OK, Google evolves to become a full-fledge Assistant


Google introduced a new level of search at the Google I/O 2016 keynote today. Noting that a combination of technologies including better voice recognition, natural language processing, translation, and machine learning have advanced the state of search far beyond the blue links produced by Google when they first launched, Google is calling the new capabilities the Google Assistant. A hallmark of the new Google Assistant is the conversational nature that makes it seem more like a two-way dialogue that is occurring between users and their computer devices. Read more

Google Now adding option to eliminate news sources


A new option appears to be rolling out to the Google Now app that gives users a new tool to customize the cards that appear. The change primarily involves the section on “Stories to Read” which is mostly built based on other interests you have indicated you have as well as your web browsing history. The new change adds an option to block cards from specific sources. Read more

Cortana for Android review


Digital assistants are popping up all over the place, whether it be Google Now, Apple’s Siri, Hound by SoundHound, and now Microsoft’s Cortana. Google even recently made their own digital assistant even better with Android 6.0 Marshmallow. The search giant introduced Google Now On Tap, which makes the search giant’s digital assistant much more contextual and powerful. While this update might make Google Now stand out from the crowd, it’s much too dependent on what version of Android you’re on and what smartphone you have.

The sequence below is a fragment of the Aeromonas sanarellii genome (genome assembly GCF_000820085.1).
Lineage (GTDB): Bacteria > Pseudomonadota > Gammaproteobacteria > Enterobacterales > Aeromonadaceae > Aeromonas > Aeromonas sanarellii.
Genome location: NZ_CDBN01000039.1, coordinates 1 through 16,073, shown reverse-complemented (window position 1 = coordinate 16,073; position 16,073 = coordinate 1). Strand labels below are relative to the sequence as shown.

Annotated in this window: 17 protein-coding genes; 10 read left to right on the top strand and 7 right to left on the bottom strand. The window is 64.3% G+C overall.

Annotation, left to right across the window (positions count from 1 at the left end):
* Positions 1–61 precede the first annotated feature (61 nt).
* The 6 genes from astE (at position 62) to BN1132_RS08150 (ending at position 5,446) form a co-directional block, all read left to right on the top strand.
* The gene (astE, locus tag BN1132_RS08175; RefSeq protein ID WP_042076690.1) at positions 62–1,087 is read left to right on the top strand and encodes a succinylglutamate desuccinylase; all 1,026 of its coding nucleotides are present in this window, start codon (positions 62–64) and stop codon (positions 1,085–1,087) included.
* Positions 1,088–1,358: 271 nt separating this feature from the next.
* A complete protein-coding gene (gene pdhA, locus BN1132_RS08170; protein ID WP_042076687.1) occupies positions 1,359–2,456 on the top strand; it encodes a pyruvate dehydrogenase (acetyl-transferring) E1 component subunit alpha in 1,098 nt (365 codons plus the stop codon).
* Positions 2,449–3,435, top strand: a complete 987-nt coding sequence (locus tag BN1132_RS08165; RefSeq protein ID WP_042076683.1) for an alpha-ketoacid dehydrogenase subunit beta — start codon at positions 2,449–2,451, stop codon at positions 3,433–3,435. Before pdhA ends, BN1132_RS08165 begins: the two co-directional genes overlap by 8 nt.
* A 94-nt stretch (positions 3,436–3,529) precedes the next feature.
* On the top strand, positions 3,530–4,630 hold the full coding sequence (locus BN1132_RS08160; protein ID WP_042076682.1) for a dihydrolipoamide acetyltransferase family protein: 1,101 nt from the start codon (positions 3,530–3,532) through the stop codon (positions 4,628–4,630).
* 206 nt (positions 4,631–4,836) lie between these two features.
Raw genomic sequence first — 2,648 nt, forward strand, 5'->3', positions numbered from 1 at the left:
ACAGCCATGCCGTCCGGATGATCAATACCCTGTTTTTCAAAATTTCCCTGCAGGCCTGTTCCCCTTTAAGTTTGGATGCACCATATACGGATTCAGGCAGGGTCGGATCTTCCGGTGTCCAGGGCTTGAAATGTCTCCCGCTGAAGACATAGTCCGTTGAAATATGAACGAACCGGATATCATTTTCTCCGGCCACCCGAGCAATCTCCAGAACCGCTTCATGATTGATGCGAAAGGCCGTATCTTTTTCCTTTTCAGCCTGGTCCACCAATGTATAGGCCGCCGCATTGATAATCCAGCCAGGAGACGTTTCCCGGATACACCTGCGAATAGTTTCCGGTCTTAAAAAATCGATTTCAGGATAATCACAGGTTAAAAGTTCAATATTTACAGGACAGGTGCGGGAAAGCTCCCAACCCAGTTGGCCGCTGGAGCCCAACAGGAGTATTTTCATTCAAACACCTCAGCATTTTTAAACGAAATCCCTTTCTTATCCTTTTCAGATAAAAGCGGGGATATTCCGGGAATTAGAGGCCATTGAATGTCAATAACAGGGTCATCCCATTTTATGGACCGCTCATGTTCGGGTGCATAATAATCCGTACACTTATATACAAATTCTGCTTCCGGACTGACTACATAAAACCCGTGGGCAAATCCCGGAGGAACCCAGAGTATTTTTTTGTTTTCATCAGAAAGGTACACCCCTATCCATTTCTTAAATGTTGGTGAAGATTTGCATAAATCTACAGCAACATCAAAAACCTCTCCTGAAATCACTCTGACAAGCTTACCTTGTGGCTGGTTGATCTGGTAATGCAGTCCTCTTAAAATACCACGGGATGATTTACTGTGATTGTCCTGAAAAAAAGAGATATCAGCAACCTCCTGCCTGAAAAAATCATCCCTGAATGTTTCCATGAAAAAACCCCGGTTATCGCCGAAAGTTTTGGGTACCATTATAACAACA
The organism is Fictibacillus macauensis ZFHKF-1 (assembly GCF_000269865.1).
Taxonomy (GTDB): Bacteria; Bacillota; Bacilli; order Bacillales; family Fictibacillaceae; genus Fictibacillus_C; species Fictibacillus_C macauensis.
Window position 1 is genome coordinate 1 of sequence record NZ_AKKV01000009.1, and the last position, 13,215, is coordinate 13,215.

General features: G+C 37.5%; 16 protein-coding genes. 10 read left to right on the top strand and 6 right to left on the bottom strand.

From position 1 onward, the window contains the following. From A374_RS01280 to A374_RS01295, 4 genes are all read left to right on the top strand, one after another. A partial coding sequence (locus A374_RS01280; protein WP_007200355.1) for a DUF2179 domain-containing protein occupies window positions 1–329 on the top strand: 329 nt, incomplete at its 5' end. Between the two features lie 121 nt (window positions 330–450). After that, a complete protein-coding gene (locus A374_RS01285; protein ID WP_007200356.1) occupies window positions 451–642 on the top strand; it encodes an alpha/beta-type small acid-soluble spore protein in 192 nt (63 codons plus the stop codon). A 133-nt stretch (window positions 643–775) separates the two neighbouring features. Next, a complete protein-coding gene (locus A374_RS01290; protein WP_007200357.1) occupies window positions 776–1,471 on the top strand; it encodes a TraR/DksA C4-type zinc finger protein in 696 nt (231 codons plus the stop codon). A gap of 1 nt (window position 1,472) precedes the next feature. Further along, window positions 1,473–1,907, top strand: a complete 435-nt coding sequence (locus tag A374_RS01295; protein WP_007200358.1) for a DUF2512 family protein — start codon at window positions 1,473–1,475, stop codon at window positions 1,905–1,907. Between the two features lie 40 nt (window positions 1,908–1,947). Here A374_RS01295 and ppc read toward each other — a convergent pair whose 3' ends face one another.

Google Now is a victim of Android’s own fragmentation problem, making more independent options like Hound much more useful. Microsoft recently launched Cortana for Android, Redmond’s very own digital assistant, and the company believes that it might just have what it takes to compete with Google Now and make a name for itself in a not-so-useful market of digital assistants.

How does Cortana stack up against the rest? Find out below.
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Screenshots on Android are now as straightforward as ever


Google is introducing a new way to take screenshots, one that will be accessible to anyone with an Android device that is running Android 6.0 Marshmallow and above. The contextual arm of Google Now, known as Google Now on Tap, now has a dedicated share button to take a screenshot of your display before choosing which app to share it with.

This finally gives every owner of an Android device an identical way to take a screenshot. Before, devices with physical buttons could vary from a combination between the home button, power button, and volume rocker. Now all that needs to be done is Now on Tap’s activation.

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